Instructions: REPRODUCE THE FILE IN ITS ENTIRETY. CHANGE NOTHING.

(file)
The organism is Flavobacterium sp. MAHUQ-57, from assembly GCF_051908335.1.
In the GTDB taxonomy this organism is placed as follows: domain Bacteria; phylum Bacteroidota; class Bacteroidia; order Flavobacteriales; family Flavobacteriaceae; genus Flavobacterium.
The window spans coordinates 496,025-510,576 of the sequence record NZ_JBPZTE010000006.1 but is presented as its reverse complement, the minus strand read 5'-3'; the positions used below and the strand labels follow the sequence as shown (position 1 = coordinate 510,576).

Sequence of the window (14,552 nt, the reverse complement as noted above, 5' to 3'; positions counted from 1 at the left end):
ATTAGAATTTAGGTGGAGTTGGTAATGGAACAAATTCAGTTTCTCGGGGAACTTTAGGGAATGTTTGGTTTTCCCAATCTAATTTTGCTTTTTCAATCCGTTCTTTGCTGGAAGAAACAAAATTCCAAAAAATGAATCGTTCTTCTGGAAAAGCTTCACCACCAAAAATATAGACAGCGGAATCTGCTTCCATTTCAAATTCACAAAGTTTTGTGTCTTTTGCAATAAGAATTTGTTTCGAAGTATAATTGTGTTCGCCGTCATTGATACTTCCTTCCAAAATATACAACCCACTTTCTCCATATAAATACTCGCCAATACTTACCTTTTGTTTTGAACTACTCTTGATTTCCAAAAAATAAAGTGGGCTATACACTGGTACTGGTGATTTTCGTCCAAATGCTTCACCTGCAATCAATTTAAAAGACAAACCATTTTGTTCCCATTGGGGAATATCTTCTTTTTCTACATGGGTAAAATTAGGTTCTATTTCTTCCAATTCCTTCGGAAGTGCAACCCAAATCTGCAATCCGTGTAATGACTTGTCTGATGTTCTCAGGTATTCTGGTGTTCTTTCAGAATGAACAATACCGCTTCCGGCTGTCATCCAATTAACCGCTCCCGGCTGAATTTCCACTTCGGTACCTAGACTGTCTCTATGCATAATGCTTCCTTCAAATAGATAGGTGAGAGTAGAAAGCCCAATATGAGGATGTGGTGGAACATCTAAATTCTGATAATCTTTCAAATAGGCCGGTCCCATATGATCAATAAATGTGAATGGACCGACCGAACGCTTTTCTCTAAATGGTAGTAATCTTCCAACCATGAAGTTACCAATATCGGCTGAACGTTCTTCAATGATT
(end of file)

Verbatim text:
The organism is Flavobacterium sp. MAHUQ-57, from assembly GCF_051908335.1.
In the GTDB taxonomy this organism is placed as follows: domain Bacteria; phylum Bacteroidota; class Bacteroidia; order Flavobacteriales; family Flavobacteriaceae; genus Flavobacterium.
The window spans coordinates 496,025-510,576 of the sequence record NZ_JBPZTE010000006.1 but is presented as its reverse complement, the minus strand read 5'-3'; the positions used below and the strand labels follow the sequence as shown (position 1 = coordinate 510,576).

Sequence of the window (14,552 nt, the reverse complement as noted above, 5' to 3'; positions counted from 1 at the left end):
ATTAGAATTTAGGTGGAGTTGGTAATGGAACAAATTCAGTTTCTCGGGGAACTTTAGGGAATGTTTGGTTTTCCCAATCTAATTTTGCTTTTTCAATCCGTTCTTTGCTGGAAGAAACAAAATTCCAAAAAATGAATCGTTCTTCTGGAAAAGCTTCACCACCAAAAATATAGACAGCGGAATCTGCTTCCATTTCAAATTCACAAAGTTTTGTGTCTTTTGCAATAAGAATTTGTTTCGAAGTATAATTGTGTTCGCCGTCATTGATACTTCCTTCCAAAATATACAACCCACTTTCTCCATATAAATACTCGCCAATACTTACCTTTTGTTTTGAACTACTCTTGATTTCCAAAAAATAAAGTGGGCTATACACTGGTACTGGTGATTTTCGTCCAAATGCTTCACCTGCAATCAATTTAAAAGACAAACCATTTTGTTCCCATTGGGGAATATCTTCTTTTTCTACATGGGTAAAATTAGGTTCTATTTCTTCCAATTCCTTCGGAAGTGCAACCCAAATCTGCAATCCGTGTAATGACTTGTCTGATGTTCTCAGGTATTCTGGTGTTCTTTCAGAATGAACAATACCGCTTCCGGCTGTCATCCAATTAACCGCTCCCGGCTGAATTTCCACTTCGGTACCTAGACTGTCTCTATGCATAATGCTTCCTTCAAATAGATAGGTGAGAGTAGAAAGCCCAATATGAGGATGTGGTGGAACATCTAAATTCTGATAATCTTTCAAATAGGCCGGTCCCATATGATCAATAAATGTGAATGGACCGACCGAACGCTTTTCTCTAAATGGTAGTAATCTTCCAACCATGAAGTTACCAATATCGGCTGAACGTTCTTCAATGATT